Sunday, January 30, 2011

BSO at Strathmore (Haydn/Sierra/Brahms)

Saw the Baltimore Symphony Orch (for the first time actually) at Strathmore last night--no Marin Alsop tho, the conductor was Spaniard Juanjo Mena.

The first offering, Haydn's "La Reine" symphony was what it was. Nicely put together, priddy, and ample opportunity to think about what I was going to eat after the show. The kind of Haydn that makes me think impolitic thoughts about how maybe our HIP commissars are right and this kind of thing should really only be performed by their approved bands.

A new work, "Sinfonia. No. 4" by Roberto Sierra was quite promising. Sierra trades in rewarding, densely clotted textures driven by a disjointed momentum which uses Latin-identified rhythms for its raw material. The third movement, with its haunting combination of piano and woodwinds was especially memorable. The boisterous finale, in which the percussion came to the fore, was plenty satisfying, but I fear at times Mena wanted it to "groove" more than was really warranted. Much of the power of Sierra's work lay in the tension between these rhythmic fragments, while by the end Mena seemed all to eager to lay down a backbeat and be done with it. Oh, and the brass sounded a little anemic for what one would want in that go-for-broke finale.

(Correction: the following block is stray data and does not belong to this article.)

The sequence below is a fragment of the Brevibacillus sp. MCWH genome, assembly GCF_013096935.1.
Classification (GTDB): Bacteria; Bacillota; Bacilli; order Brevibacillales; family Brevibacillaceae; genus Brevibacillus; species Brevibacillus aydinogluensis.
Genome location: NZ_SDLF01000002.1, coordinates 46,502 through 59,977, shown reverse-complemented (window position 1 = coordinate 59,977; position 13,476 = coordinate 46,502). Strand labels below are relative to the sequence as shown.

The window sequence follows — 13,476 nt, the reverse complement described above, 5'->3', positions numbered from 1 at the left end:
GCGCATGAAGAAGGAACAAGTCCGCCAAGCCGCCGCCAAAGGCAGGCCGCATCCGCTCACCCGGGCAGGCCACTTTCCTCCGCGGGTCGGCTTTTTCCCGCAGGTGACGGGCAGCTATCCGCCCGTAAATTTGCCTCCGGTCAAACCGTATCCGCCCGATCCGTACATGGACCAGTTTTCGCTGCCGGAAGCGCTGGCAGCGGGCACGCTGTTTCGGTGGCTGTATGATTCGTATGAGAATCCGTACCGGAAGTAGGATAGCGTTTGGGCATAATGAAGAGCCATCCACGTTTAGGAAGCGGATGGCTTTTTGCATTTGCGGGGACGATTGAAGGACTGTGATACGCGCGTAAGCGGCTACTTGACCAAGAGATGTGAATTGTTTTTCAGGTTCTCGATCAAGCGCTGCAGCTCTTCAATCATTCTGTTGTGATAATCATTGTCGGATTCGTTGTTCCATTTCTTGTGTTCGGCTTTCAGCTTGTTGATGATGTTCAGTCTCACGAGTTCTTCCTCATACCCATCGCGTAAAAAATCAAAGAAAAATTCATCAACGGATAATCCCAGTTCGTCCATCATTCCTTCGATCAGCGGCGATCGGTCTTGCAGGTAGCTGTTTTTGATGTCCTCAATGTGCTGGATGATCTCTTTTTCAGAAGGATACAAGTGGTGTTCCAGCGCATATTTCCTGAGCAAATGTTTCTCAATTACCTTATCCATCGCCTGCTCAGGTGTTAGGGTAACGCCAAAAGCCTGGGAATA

The Brahms violin concerto was less convincing, I'm afraid. Mena and the BSO seemed to fall victim to that surest death for all Brahms concertos: treating the orchestra like mere accompaniment. Because when you go to a Brahms concerto, and the man is throwing all the weight of the previous century of concerto making into one big 1000 ton statement, you want to see a fight, right? Well this was more of a polite accord. The big foolproof moments couldn't help but inspire some awe, but otherwise the orchestra always seemed a hair too slow or marred by four-square conducting that leeched much of the life out of the piece. Soloist Augustin Haedlich proved on several occasions that he was capable of the right sensibility (including a badass Paganini encore) but these were isolated incidents. Not sure if the tempo was holding him back or what, but in this piece you need to DIG IN and he never quite DUG.

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